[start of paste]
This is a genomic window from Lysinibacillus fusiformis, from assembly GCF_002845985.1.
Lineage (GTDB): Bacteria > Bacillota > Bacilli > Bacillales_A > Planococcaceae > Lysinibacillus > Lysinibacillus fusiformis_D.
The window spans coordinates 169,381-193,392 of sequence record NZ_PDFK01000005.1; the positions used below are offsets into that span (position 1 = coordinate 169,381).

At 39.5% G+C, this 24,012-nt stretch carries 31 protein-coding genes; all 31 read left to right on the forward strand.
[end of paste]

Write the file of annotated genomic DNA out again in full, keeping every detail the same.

This is a genomic window from Lysinibacillus fusiformis, from assembly GCF_002845985.1.
Lineage (GTDB): Bacteria > Bacillota > Bacilli > Bacillales_A > Planococcaceae > Lysinibacillus > Lysinibacillus fusiformis_D.
The window spans coordinates 169,381-193,392 of sequence record NZ_PDFK01000005.1; the positions used below are offsets into that span (position 1 = coordinate 169,381).

At 39.5% G+C, this 24,012-nt stretch carries 31 protein-coding genes; all 31 read left to right on the forward strand.